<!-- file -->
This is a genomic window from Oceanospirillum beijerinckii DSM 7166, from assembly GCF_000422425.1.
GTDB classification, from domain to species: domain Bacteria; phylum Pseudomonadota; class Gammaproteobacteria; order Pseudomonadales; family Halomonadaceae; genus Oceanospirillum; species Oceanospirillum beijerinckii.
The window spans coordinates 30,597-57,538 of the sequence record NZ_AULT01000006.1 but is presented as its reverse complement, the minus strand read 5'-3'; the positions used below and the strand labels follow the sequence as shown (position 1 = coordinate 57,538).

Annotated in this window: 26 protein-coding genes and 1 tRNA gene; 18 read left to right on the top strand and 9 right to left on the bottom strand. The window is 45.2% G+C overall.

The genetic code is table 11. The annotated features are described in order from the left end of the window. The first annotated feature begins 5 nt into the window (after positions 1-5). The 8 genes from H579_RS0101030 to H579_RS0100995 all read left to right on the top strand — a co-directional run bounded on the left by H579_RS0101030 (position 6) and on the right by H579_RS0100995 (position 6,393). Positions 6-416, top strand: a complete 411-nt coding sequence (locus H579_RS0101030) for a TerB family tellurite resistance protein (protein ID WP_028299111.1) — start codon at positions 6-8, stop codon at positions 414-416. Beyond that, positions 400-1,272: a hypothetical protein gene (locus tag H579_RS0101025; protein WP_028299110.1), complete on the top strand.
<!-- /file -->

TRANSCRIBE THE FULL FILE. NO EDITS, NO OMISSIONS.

This is a genomic window from Oceanospirillum beijerinckii DSM 7166, from assembly GCF_000422425.1.
GTDB classification, from domain to species: domain Bacteria; phylum Pseudomonadota; class Gammaproteobacteria; order Pseudomonadales; family Halomonadaceae; genus Oceanospirillum; species Oceanospirillum beijerinckii.
The window spans coordinates 30,597-57,538 of the sequence record NZ_AULT01000006.1 but is presented as its reverse complement, the minus strand read 5'-3'; the positions used below and the strand labels follow the sequence as shown (position 1 = coordinate 57,538).

Annotated in this window: 26 protein-coding genes and 1 tRNA gene; 18 read left to right on the top strand and 9 right to left on the bottom strand. The window is 45.2% G+C overall.

The genetic code is table 11. The annotated features are described in order from the left end of the window. The first annotated feature begins 5 nt into the window (after positions 1-5). The 8 genes from H579_RS0101030 to H579_RS0100995 all read left to right on the top strand — a co-directional run bounded on the left by H579_RS0101030 (position 6) and on the right by H579_RS0100995 (position 6,393). Positions 6-416, top strand: a complete 411-nt coding sequence (locus H579_RS0101030) for a TerB family tellurite resistance protein (protein ID WP_028299111.1) — start codon at positions 6-8, stop codon at positions 414-416. Beyond that, positions 400-1,272: a hypothetical protein gene (locus tag H579_RS0101025; protein WP_028299110.1), complete on the top strand.